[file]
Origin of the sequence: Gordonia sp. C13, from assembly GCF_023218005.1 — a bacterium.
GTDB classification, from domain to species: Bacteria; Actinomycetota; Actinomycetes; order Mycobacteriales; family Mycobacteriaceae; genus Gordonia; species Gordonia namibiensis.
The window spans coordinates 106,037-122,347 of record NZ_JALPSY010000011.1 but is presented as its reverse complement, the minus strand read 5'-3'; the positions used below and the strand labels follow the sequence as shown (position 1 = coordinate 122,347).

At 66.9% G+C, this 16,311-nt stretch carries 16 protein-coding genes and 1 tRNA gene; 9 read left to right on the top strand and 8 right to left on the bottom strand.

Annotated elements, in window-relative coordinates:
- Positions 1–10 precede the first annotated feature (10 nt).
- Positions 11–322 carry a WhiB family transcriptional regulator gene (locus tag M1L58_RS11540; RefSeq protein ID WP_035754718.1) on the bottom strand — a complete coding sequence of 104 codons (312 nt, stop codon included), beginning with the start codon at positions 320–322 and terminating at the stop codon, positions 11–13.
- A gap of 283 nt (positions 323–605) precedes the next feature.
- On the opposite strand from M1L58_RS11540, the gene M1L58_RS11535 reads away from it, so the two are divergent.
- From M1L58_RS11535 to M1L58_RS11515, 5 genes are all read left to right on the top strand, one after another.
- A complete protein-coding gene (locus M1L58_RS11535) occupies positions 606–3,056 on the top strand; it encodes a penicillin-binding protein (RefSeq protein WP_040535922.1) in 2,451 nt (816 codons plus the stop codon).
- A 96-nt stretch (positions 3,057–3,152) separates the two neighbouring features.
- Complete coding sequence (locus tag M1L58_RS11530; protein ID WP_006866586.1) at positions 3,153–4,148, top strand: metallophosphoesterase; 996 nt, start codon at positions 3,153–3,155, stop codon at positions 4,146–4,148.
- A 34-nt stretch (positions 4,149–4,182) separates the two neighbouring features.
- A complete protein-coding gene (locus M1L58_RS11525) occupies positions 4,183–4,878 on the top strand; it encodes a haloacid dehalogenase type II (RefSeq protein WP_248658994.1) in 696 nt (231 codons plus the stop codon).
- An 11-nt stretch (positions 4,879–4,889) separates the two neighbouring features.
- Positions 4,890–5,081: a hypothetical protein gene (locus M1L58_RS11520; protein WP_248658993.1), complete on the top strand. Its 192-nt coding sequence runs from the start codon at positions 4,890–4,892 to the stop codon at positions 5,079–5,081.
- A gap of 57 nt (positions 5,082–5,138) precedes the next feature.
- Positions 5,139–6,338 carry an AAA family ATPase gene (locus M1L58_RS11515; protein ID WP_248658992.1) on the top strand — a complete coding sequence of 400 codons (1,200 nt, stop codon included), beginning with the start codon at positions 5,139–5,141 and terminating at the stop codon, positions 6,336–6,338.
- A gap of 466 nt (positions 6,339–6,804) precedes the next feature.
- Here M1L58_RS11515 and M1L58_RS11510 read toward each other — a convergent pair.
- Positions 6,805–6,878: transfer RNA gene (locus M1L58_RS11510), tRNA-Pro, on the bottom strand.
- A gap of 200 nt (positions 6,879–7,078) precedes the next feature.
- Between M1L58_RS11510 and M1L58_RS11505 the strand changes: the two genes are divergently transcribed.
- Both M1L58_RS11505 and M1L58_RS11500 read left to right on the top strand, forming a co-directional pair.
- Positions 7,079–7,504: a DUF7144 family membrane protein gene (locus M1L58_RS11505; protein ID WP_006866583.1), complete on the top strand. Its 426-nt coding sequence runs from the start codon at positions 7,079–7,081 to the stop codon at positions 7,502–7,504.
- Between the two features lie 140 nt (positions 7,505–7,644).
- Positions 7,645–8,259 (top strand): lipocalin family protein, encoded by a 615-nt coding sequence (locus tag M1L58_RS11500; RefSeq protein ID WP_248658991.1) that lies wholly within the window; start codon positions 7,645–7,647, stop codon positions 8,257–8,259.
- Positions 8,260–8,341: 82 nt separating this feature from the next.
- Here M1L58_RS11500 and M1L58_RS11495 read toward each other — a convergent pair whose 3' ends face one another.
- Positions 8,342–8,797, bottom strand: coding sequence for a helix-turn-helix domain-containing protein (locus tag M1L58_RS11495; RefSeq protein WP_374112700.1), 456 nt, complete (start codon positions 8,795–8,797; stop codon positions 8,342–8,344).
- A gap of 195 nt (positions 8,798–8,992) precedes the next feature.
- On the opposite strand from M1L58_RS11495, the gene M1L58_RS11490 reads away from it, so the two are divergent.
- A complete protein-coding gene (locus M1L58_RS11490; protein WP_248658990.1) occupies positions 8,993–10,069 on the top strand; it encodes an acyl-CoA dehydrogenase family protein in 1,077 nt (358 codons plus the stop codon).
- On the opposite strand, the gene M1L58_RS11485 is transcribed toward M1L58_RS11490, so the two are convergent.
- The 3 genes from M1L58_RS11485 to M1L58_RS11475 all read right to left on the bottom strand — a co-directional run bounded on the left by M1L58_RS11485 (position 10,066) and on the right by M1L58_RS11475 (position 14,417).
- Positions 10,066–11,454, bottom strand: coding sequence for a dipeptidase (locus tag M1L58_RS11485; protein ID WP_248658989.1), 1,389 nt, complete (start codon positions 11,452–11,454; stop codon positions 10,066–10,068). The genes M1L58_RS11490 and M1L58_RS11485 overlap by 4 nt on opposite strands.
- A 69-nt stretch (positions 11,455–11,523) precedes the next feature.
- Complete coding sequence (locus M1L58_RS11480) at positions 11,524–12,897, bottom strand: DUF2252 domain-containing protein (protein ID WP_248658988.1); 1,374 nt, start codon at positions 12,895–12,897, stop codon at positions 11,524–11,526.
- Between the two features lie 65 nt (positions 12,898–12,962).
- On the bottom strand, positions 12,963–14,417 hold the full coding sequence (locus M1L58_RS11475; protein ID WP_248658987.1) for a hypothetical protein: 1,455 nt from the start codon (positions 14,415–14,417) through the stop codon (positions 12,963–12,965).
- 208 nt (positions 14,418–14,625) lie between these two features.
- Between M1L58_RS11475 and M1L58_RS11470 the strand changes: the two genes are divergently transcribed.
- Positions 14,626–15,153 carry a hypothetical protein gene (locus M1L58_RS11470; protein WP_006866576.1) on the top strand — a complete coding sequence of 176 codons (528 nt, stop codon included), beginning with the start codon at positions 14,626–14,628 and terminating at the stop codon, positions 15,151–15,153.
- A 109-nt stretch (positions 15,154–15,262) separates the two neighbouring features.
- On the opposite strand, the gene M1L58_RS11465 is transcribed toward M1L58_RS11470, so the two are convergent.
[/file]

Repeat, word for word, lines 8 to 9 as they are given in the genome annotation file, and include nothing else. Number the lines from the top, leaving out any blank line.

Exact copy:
- A gap of 283 nt (positions 323–605) precedes the next feature.
- On the opposite strand from M1L58_RS11540, the gene M1L58_RS11535 reads away from it, so the two are divergent.